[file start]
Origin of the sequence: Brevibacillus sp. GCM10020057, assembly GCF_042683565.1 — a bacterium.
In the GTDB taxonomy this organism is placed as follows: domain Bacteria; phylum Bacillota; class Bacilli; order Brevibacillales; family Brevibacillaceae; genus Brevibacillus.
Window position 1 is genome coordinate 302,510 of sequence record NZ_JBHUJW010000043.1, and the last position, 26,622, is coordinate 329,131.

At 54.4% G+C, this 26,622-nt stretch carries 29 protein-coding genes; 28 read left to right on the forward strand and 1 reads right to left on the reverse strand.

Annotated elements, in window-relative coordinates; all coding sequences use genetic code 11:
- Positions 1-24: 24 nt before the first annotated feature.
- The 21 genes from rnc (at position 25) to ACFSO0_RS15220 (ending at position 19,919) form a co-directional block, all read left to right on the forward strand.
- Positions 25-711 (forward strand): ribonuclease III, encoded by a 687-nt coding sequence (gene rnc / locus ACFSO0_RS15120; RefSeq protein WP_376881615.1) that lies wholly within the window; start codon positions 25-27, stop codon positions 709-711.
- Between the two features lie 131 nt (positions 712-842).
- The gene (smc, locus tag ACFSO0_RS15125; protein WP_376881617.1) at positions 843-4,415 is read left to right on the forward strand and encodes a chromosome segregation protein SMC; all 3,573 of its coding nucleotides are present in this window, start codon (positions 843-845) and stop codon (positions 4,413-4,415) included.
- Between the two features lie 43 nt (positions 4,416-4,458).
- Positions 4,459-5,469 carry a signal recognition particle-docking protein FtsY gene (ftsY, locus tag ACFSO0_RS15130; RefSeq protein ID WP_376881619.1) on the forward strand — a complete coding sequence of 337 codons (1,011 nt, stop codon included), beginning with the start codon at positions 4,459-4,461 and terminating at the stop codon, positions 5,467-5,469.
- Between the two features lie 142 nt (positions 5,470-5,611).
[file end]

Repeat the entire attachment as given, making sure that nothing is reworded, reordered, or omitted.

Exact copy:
Origin of the sequence: Brevibacillus sp. GCM10020057, assembly GCF_042683565.1 — a bacterium.
In the GTDB taxonomy this organism is placed as follows: domain Bacteria; phylum Bacillota; class Bacilli; order Brevibacillales; family Brevibacillaceae; genus Brevibacillus.
Window position 1 is genome coordinate 302,510 of sequence record NZ_JBHUJW010000043.1, and the last position, 26,622, is coordinate 329,131.

At 54.4% G+C, this 26,622-nt stretch carries 29 protein-coding genes; 28 read left to right on the forward strand and 1 reads right to left on the reverse strand.

Annotated elements, in window-relative coordinates; all coding sequences use genetic code 11:
- Positions 1-24: 24 nt before the first annotated feature.
- The 21 genes from rnc (at position 25) to ACFSO0_RS15220 (ending at position 19,919) form a co-directional block, all read left to right on the forward strand.
- Positions 25-711 (forward strand): ribonuclease III, encoded by a 687-nt coding sequence (gene rnc / locus ACFSO0_RS15120; RefSeq protein WP_376881615.1) that lies wholly within the window; start codon positions 25-27, stop codon positions 709-711.
- Between the two features lie 131 nt (positions 712-842).
- The gene (smc, locus tag ACFSO0_RS15125; protein WP_376881617.1) at positions 843-4,415 is read left to right on the forward strand and encodes a chromosome segregation protein SMC; all 3,573 of its coding nucleotides are present in this window, start codon (positions 843-845) and stop codon (positions 4,413-4,415) included.
- Between the two features lie 43 nt (positions 4,416-4,458).
- Positions 4,459-5,469 carry a signal recognition particle-docking protein FtsY gene (ftsY, locus tag ACFSO0_RS15130; RefSeq protein ID WP_376881619.1) on the forward strand — a complete coding sequence of 337 codons (1,011 nt, stop codon included), beginning with the start codon at positions 4,459-4,461 and terminating at the stop codon, positions 5,467-5,469.
- Between the two features lie 142 nt (positions 5,470-5,611).